• Mona T. Lydon-Rochelle CNM, PhD, MPH,

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    • Mona T. Lydon-Rochelle is assistant professor in the Department of Family and Child Nursing, School of Nursing and adjunct assistant professor in the Department of Health Services, School of Public Health and Community Medicine, University of Washington, Seattle, Washington.

    • Dr. Lydon-Rochelle was supported by a grant from the National Institute of Health-National Institute of Nursing Research (1 P30 NR0400). The authors thank Nancy Fugate-Woods, PhD, Dean and Professor, and Kristen Swanson, Chair and Professor at the Department of Family and Child Nursing, School of Nursing, University of Washington, for their review and comments on the roundtable.

  • Ira Kantrowitz-Gordon CNM, MN,

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    • Ira Kantrowitz-Gordon lectures at the University of Washington School of Nursing and practices full-scope midwifery at Providence Midwifery Care in Everett, Washington.

  • Martha J. “Jody” Tower CNM, MN,

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    • Martha J. “Jody” Tower provides full-scope midwifery care to medically and financially disadvantaged clients at the Family Planning Association of Chelan-Douglas Counties, Washington.

  • Lori Trego CNM, MN,

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    • Lori Trego practices full-scope midwifery at an Army Community hospital in the Washington DC, area.

  • Ruth Lagerberg CNM, MN, FNP

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    • Ruth Lagerberg serves on the faculty of the Maternal and Child Regional Health Program, University of Texas Medical Branch, Galveston, Texas.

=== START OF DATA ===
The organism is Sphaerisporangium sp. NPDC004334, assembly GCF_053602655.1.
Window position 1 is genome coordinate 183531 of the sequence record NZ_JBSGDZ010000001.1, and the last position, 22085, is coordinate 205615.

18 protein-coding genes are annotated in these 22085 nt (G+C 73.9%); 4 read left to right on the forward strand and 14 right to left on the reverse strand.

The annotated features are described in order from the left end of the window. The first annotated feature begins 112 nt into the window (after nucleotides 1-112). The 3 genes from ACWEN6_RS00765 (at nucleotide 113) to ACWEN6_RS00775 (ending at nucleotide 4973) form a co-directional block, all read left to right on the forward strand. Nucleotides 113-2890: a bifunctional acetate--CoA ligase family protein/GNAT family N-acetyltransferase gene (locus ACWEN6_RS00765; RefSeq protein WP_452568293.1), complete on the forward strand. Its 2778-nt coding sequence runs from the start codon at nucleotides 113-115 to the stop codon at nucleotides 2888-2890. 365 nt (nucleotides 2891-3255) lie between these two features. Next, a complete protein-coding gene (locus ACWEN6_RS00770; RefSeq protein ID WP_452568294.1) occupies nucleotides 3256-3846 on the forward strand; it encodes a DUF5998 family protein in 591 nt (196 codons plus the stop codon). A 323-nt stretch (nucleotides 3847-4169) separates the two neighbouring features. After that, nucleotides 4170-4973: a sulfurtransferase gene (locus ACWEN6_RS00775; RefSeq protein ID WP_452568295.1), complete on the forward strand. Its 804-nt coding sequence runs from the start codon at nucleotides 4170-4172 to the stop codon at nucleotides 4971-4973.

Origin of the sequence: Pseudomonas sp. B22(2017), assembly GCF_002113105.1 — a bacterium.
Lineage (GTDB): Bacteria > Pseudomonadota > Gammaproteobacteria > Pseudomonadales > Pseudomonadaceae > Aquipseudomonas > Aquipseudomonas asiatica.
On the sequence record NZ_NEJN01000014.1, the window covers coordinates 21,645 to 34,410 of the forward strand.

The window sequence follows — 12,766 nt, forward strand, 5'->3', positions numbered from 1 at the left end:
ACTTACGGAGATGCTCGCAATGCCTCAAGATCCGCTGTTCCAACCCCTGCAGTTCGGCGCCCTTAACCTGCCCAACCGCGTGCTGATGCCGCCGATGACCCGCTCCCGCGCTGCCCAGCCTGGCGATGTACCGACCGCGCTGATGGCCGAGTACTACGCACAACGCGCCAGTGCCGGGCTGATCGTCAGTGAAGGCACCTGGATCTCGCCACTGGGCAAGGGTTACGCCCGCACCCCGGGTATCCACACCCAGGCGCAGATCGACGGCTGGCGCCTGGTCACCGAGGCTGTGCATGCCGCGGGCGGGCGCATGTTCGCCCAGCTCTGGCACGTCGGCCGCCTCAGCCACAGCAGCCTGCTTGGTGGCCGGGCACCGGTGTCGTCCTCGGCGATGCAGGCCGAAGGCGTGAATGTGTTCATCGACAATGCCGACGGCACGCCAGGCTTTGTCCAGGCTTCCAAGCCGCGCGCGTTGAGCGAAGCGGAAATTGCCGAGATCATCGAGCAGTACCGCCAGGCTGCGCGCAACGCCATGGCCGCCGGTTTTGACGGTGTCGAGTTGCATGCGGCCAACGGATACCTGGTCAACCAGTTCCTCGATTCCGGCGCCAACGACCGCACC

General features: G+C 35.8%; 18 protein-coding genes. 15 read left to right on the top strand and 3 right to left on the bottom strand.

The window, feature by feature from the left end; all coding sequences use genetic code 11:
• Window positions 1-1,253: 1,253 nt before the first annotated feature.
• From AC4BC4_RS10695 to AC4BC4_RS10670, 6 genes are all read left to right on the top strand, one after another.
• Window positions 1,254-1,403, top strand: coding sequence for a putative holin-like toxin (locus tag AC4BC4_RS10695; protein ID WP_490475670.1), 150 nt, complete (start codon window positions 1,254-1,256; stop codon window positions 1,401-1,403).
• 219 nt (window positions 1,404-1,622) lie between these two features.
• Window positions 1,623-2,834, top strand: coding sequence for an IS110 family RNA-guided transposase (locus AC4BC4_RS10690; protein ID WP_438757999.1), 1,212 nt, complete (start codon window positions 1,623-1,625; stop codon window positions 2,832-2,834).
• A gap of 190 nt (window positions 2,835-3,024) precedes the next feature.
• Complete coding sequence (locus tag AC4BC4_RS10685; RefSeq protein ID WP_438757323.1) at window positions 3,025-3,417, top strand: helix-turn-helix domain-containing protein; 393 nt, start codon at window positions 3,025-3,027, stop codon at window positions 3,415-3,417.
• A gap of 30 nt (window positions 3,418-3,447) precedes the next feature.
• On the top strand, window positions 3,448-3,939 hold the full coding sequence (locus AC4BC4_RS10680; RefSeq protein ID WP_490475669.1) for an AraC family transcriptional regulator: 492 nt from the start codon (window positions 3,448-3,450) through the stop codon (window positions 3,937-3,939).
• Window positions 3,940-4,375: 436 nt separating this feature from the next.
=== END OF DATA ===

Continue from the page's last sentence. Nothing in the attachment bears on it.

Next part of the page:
• The opinions and assertions contained herein are the private views of the authors and are not to be construed as official or as reflecting the view of the Department of the Army or the Department of Defense.

Mailstop 357262, University of Washington, Seattle, WA 98195-7262.


A snapshot of four graduates’ views on their educational experience at a research institution as well as their perspective on how it prepared them for the challenges they faced in entering the workplace is presented. Discussants stated that research knowledge is a critical aspect to clinical practice. Their educational experience provided them with the ability to understand information technology applications, identify and access relevant scientific research, evaluate the integrity and comparability of research findings, and apply research findings to clinical practice. Areas within the curriculum that were identified as needing more content and/or greater emphasis included primary health care, how to work competently and effectively with persons from diverse cultural, socioeconomic, and racial and ethnic backgrounds, experience with public health providers, and content such as intimate partner violence and adolescent behaviors.